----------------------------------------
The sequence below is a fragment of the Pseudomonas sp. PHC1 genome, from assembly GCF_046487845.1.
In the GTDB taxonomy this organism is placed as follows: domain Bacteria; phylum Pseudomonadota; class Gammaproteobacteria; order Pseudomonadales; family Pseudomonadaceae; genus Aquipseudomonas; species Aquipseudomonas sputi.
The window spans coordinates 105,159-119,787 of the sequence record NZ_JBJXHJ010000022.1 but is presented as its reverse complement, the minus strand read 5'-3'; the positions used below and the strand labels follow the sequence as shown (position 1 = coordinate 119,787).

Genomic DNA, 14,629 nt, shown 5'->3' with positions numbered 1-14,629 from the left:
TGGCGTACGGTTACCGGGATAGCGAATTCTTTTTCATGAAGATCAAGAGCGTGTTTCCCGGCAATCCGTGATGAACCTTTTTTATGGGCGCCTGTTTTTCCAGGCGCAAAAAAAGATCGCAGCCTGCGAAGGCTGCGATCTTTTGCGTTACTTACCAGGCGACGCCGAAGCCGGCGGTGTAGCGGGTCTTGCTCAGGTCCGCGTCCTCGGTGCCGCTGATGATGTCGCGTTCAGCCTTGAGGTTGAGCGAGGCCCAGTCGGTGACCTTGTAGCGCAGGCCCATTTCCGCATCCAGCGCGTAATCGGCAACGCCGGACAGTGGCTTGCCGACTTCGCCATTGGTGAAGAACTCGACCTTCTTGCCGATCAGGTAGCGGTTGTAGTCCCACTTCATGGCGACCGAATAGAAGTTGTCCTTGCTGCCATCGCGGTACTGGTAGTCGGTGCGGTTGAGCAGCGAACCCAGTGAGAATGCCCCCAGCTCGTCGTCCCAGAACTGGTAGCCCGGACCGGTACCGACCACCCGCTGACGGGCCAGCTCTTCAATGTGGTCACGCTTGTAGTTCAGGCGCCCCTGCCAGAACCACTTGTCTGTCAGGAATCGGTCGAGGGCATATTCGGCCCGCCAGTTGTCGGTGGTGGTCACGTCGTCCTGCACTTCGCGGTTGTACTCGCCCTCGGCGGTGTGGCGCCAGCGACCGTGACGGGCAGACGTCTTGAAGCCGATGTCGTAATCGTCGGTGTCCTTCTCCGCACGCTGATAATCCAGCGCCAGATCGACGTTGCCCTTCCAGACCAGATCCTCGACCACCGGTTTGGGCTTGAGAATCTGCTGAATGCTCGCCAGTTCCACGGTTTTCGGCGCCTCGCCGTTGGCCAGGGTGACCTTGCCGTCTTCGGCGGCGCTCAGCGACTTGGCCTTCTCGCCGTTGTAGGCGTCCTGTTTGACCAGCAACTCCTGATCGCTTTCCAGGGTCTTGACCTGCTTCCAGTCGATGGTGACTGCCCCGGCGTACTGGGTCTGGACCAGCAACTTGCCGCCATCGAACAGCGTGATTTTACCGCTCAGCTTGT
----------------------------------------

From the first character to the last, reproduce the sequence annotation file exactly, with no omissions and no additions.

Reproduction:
The sequence below is a fragment of the Pseudomonas sp. PHC1 genome, from assembly GCF_046487845.1.
In the GTDB taxonomy this organism is placed as follows: domain Bacteria; phylum Pseudomonadota; class Gammaproteobacteria; order Pseudomonadales; family Pseudomonadaceae; genus Aquipseudomonas; species Aquipseudomonas sputi.
The window spans coordinates 105,159-119,787 of the sequence record NZ_JBJXHJ010000022.1 but is presented as its reverse complement, the minus strand read 5'-3'; the positions used below and the strand labels follow the sequence as shown (position 1 = coordinate 119,787).

Genomic DNA, 14,629 nt, shown 5'->3' with positions numbered 1-14,629 from the left:
TGGCGTACGGTTACCGGGATAGCGAATTCTTTTTCATGAAGATCAAGAGCGTGTTTCCCGGCAATCCGTGATGAACCTTTTTTATGGGCGCCTGTTTTTCCAGGCGCAAAAAAAGATCGCAGCCTGCGAAGGCTGCGATCTTTTGCGTTACTTACCAGGCGACGCCGAAGCCGGCGGTGTAGCGGGTCTTGCTCAGGTCCGCGTCCTCGGTGCCGCTGATGATGTCGCGTTCAGCCTTGAGGTTGAGCGAGGCCCAGTCGGTGACCTTGTAGCGCAGGCCCATTTCCGCATCCAGCGCGTAATCGGCAACGCCGGACAGTGGCTTGCCGACTTCGCCATTGGTGAAGAACTCGACCTTCTTGCCGATCAGGTAGCGGTTGTAGTCCCACTTCATGGCGACCGAATAGAAGTTGTCCTTGCTGCCATCGCGGTACTGGTAGTCGGTGCGGTTGAGCAGCGAACCCAGTGAGAATGCCCCCAGCTCGTCGTCCCAGAACTGGTAGCCCGGACCGGTACCGACCACCCGCTGACGGGCCAGCTCTTCAATGTGGTCACGCTTGTAGTTCAGGCGCCCCTGCCAGAACCACTTGTCTGTCAGGAATCGGTCGAGGGCATATTCGGCCCGCCAGTTGTCGGTGGTGGTCACGTCGTCCTGCACTTCGCGGTTGTACTCGCCCTCGGCGGTGTGGCGCCAGCGACCGTGACGGGCAGACGTCTTGAAGCCGATGTCGTAATCGTCGGTGTCCTTCTCCGCACGCTGATAATCCAGCGCCAGATCGACGTTGCCCTTCCAGACCAGATCCTCGACCACCGGTTTGGGCTTGAGAATCTGCTGAATGCTCGCCAGTTCCACGGTTTTCGGCGCCTCGCCGTTGGCCAGGGTGACCTTGCCGTCTTCGGCGGCGCTCAGCGACTTGGCCTTCTCGCCGTTGTAGGCGTCCTGTTTGACCAGCAACTCCTGATCGCTTTCCAGGGTCTTGACCTGCTTCCAGTCGATGGTGACTGCCCCGGCGTACTGGGTCTGGACCAGCAACTTGCCGCCATCGAACAGCGTGATTTTACCGCTCAGCTTGT